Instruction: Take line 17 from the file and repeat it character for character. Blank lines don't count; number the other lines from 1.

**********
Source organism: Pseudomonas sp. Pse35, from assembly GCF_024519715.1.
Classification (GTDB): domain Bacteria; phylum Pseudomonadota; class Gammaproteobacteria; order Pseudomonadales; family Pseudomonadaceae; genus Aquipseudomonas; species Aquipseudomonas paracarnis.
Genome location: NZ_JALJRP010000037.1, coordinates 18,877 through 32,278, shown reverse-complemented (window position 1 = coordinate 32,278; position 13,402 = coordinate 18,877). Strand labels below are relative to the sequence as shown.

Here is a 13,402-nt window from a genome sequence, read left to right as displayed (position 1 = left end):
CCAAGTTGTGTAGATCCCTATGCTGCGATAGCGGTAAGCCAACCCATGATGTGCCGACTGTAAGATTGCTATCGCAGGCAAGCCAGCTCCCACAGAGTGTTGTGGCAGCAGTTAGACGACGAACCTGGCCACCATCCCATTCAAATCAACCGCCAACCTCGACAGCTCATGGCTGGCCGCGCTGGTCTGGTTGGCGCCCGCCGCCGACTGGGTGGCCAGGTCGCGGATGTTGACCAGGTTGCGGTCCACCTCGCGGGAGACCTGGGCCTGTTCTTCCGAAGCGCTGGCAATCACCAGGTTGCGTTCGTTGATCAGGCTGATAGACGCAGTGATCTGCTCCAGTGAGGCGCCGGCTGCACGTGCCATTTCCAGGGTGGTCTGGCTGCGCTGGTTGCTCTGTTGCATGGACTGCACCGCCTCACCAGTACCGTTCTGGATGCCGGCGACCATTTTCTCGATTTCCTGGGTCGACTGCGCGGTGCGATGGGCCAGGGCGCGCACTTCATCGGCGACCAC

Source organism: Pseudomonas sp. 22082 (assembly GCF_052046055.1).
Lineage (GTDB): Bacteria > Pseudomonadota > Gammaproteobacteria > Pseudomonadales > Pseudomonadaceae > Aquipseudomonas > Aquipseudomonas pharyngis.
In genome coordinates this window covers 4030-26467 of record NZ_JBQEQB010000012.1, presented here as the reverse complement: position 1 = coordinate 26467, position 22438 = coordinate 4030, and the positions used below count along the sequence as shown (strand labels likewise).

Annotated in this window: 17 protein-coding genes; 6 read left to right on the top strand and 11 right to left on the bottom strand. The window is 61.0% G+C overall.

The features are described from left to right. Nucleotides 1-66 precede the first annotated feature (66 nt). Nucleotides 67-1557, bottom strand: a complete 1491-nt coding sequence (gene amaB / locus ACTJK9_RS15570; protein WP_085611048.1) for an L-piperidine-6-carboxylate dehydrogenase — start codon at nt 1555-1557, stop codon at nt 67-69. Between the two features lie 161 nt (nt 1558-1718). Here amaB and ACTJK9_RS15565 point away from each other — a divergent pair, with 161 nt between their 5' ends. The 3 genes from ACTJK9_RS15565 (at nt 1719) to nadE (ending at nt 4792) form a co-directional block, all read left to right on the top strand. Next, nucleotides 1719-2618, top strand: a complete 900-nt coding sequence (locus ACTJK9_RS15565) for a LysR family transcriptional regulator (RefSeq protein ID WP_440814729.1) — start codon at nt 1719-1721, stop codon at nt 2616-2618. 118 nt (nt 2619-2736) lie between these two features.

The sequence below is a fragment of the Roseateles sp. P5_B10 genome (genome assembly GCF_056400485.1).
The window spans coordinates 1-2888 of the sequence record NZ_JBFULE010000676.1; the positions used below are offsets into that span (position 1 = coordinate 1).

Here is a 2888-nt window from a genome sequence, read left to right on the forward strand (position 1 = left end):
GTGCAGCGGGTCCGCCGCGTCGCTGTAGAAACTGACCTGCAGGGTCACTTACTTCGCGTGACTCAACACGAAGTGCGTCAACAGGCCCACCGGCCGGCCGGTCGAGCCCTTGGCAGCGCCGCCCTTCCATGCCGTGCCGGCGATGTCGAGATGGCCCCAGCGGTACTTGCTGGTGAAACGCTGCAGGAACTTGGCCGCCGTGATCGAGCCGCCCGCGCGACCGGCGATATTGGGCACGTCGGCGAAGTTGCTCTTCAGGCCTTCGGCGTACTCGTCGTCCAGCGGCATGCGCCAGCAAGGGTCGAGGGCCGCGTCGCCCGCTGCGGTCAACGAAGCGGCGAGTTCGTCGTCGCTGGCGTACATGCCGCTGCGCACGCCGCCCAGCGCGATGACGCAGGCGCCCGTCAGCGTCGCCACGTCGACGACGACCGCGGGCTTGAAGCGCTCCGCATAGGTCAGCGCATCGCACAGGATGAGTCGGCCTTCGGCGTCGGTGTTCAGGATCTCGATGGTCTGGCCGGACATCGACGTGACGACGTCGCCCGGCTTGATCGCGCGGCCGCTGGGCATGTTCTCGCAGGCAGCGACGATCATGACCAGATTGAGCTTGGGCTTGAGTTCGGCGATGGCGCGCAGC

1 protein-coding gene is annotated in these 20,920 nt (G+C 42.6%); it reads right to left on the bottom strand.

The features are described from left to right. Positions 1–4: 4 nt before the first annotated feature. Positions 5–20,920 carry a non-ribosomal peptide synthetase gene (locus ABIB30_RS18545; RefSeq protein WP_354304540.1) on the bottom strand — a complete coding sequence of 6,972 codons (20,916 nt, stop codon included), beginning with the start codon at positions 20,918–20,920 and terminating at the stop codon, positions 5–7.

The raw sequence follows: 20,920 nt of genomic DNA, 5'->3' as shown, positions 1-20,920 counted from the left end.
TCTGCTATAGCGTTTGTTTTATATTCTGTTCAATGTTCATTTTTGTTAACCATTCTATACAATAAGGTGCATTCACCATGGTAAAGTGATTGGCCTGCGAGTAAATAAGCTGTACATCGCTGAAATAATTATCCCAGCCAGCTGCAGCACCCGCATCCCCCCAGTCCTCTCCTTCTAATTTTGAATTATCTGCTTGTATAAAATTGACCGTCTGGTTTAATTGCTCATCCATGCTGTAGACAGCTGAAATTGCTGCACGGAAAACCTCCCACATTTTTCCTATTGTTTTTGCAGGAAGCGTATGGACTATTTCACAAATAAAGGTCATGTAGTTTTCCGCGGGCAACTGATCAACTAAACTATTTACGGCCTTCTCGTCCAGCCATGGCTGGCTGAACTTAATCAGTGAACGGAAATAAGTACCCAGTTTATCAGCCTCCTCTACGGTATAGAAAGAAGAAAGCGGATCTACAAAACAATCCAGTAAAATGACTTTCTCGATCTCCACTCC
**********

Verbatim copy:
The raw sequence follows: 20,920 nt of genomic DNA, 5'->3' as shown, positions 1-20,920 counted from the left end.